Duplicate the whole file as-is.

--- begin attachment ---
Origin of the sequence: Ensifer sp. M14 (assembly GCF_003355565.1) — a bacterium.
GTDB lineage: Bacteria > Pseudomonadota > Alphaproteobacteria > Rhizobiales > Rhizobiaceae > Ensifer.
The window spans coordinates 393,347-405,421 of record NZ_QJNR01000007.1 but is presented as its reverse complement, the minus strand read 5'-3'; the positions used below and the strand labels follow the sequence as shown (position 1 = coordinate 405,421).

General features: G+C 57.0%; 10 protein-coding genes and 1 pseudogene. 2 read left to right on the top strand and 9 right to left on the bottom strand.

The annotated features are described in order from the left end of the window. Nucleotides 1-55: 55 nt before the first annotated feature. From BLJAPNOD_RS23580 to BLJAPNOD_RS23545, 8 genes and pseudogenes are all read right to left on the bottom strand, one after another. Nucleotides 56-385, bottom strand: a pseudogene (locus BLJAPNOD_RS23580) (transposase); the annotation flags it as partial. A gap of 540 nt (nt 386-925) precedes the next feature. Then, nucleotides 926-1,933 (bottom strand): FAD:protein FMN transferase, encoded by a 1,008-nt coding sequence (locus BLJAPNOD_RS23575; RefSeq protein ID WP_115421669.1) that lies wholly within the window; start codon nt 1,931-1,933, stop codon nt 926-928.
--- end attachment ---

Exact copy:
Origin of the sequence: Ensifer sp. M14 (assembly GCF_003355565.1) — a bacterium.
GTDB lineage: Bacteria > Pseudomonadota > Alphaproteobacteria > Rhizobiales > Rhizobiaceae > Ensifer.
The window spans coordinates 393,347-405,421 of record NZ_QJNR01000007.1 but is presented as its reverse complement, the minus strand read 5'-3'; the positions used below and the strand labels follow the sequence as shown (position 1 = coordinate 405,421).

General features: G+C 57.0%; 10 protein-coding genes and 1 pseudogene. 2 read left to right on the top strand and 9 right to left on the bottom strand.

The annotated features are described in order from the left end of the window. Nucleotides 1-55: 55 nt before the first annotated feature. From BLJAPNOD_RS23580 to BLJAPNOD_RS23545, 8 genes and pseudogenes are all read right to left on the bottom strand, one after another. Nucleotides 56-385, bottom strand: a pseudogene (locus BLJAPNOD_RS23580) (transposase); the annotation flags it as partial. A gap of 540 nt (nt 386-925) precedes the next feature. Then, nucleotides 926-1,933 (bottom strand): FAD:protein FMN transferase, encoded by a 1,008-nt coding sequence (locus BLJAPNOD_RS23575; RefSeq protein ID WP_115421669.1) that lies wholly within the window; start codon nt 1,931-1,933, stop codon nt 926-928.